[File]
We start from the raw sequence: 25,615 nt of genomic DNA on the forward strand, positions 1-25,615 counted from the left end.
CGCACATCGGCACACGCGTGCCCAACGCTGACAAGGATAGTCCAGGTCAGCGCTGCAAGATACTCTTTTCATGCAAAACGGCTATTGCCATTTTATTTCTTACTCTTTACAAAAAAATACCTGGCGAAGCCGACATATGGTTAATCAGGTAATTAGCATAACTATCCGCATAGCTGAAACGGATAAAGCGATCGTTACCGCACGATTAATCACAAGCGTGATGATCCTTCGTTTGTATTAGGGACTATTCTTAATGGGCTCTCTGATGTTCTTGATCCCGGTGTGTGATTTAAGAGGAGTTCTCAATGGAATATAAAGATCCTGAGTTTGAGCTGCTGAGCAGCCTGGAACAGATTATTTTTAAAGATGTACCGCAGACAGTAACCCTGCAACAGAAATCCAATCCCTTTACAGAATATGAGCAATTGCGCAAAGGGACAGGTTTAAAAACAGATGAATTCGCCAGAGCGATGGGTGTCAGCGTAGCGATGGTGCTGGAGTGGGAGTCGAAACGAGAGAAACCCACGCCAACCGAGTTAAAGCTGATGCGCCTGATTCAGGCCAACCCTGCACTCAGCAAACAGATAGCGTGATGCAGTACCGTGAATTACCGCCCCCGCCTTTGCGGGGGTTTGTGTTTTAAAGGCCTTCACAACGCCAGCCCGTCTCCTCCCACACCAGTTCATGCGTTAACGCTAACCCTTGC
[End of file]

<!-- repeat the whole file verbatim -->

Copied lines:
We start from the raw sequence: 25,615 nt of genomic DNA on the forward strand, positions 1-25,615 counted from the left end.
CGCACATCGGCACACGCGTGCCCAACGCTGACAAGGATAGTCCAGGTCAGCGCTGCAAGATACTCTTTTCATGCAAAACGGCTATTGCCATTTTATTTCTTACTCTTTACAAAAAAATACCTGGCGAAGCCGACATATGGTTAATCAGGTAATTAGCATAACTATCCGCATAGCTGAAACGGATAAAGCGATCGTTACCGCACGATTAATCACAAGCGTGATGATCCTTCGTTTGTATTAGGGACTATTCTTAATGGGCTCTCTGATGTTCTTGATCCCGGTGTGTGATTTAAGAGGAGTTCTCAATGGAATATAAAGATCCTGAGTTTGAGCTGCTGAGCAGCCTGGAACAGATTATTTTTAAAGATGTACCGCAGACAGTAACCCTGCAACAGAAATCCAATCCCTTTACAGAATATGAGCAATTGCGCAAAGGGACAGGTTTAAAAACAGATGAATTCGCCAGAGCGATGGGTGTCAGCGTAGCGATGGTGCTGGAGTGGGAGTCGAAACGAGAGAAACCCACGCCAACCGAGTTAAAGCTGATGCGCCTGATTCAGGCCAACCCTGCACTCAGCAAACAGATAGCGTGATGCAGTACCGTGAATTACCGCCCCCGCCTTTGCGGGGGTTTGTGTTTTAAAGGCCTTCACAACGCCAGCCCGTCTCCTCCCACACCAGTTCATGCGTTAACGCTAACCCTTGC